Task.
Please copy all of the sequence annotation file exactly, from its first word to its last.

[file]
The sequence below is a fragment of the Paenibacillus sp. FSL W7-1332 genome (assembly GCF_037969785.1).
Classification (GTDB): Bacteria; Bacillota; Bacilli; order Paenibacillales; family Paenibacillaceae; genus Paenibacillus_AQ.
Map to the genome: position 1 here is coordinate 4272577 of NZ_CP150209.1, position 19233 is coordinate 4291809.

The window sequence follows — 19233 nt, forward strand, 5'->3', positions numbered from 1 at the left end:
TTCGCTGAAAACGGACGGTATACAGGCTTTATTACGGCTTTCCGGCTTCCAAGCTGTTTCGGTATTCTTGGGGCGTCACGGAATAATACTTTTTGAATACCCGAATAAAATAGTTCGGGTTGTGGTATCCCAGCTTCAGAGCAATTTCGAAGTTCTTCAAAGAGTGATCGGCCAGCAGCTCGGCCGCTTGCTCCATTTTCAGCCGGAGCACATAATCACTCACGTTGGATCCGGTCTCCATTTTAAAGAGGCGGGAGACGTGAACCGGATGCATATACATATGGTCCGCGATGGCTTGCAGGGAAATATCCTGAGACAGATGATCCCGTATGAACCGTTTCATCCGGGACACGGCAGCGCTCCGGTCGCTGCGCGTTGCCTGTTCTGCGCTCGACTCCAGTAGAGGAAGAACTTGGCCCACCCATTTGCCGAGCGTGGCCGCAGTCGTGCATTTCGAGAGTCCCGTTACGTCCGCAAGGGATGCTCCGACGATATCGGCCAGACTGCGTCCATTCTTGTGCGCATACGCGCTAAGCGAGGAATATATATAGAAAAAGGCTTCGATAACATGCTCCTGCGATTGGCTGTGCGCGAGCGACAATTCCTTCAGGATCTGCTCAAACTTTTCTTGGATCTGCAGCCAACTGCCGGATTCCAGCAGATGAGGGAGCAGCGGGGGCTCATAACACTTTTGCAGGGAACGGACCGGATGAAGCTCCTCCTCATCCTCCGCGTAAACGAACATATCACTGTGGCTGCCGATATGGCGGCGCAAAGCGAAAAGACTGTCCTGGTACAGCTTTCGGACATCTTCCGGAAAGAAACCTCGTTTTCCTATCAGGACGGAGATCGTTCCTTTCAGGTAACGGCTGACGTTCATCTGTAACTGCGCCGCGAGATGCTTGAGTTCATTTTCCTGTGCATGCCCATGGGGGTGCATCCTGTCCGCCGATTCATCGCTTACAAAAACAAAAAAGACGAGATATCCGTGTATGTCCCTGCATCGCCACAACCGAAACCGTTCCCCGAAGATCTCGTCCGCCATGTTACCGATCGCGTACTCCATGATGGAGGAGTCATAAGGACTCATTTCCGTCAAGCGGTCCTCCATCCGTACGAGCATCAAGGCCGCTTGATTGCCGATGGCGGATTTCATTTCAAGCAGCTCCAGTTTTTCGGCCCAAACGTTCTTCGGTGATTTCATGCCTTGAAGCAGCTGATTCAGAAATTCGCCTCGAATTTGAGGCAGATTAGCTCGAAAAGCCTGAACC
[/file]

The sequence below is a fragment of the Paenibacillus sp. FSL W7-1332 genome (assembly GCF_037969785.1).
Classification (GTDB): Bacteria; Bacillota; Bacilli; order Paenibacillales; family Paenibacillaceae; genus Paenibacillus_AQ.
Map to the genome: position 1 here is coordinate 4272577 of NZ_CP150209.1, position 19233 is coordinate 4291809.

The window sequence follows — 19233 nt, forward strand, 5'->3', positions numbered from 1 at the left end:
TTCGCTGAAAACGGACGGTATACAGGCTTTATTACGGCTTTCCGGCTTCCAAGCTGTTTCGGTATTCTTGGGGCGTCACGGAATAATACTTTTTGAATACCCGAATAAAATAGTTCGGGTTGTGGTATCCCAGCTTCAGAGCAATTTCGAAGTTCTTCAAAGAGTGATCGGCCAGCAGCTCGGCCGCTTGCTCCATTTTCAGCCGGAGCACATAATCACTCACGTTGGATCCGGTCTCCATTTTAAAGAGGCGGGAGACGTGAACCGGATGCATATACATATGGTCCGCGATGGCTTGCAGGGAAATATCCTGAGACAGATGATCCCGTATGAACCGTTTCATCCGGGACACGGCAGCGCTCCGGTCGCTGCGCGTTGCCTGTTCTGCGCTCGACTCCAGTAGAGGAAGAACTTGGCCCACCCATTTGCCGAGCGTGGCCGCAGTCGTGCATTTCGAGAGTCCCGTTACGTCCGCAAGGGATGCTCCGACGATATCGGCCAGACTGCGTCCATTCTTGTGCGCATACGCGCTAAGCGAGGAATATATATAGAAAAAGGCTTCGATAACATGCTCCTGCGATTGGCTGTGCGCGAGCGACAATTCCTTCAGGATCTGCTCAAACTTTTCTTGGATCTGCAGCCAACTGCCGGATTCCAGCAGATGAGGGAGCAGCGGGGGCTCATAACACTTTTGCAGGGAACGGACCGGATGAAGCTCCTCCTCATCCTCCGCGTAAACGAACATATCACTGTGGCTGCCGATATGGCGGCGCAAAGCGAAAAGACTGTCCTGGTACAGCTTTCGGACATCTTCCGGAAAGAAACCTCGTTTTCCTATCAGGACGGAGATCGTTCCTTTCAGGTAACGGCTGACGTTCATCTGTAACTGCGCCGCGAGATGCTTGAGTTCATTTTCCTGTGCATGCCCATGGGGGTGCATCCTGTCCGCCGATTCATCGCTTACAAAAACAAAAAAGACGAGATATCCGTGTATGTCCCTGCATCGCCACAACCGAAACCGTTCCCCGAAGATCTCGTCCGCCATGTTACCGATCGCGTACTCCATGATGGAGGAGTCATAAGGACTCATTTCCGTCAAGCGGTCCTCCATCCGTACGAGCATCAAGGCCGCTTGATTGCCGATGGCGGATTTCATTTCAAGCAGCTCCAGTTTTTCGGCCCAAACGTTCTTCGGTGATTTCATGCCTTGAAGCAGCTGATTCAGAAATTCGCCTCGAATTTGAGGCAGATTAGCTCGAAAAGCCTGAACC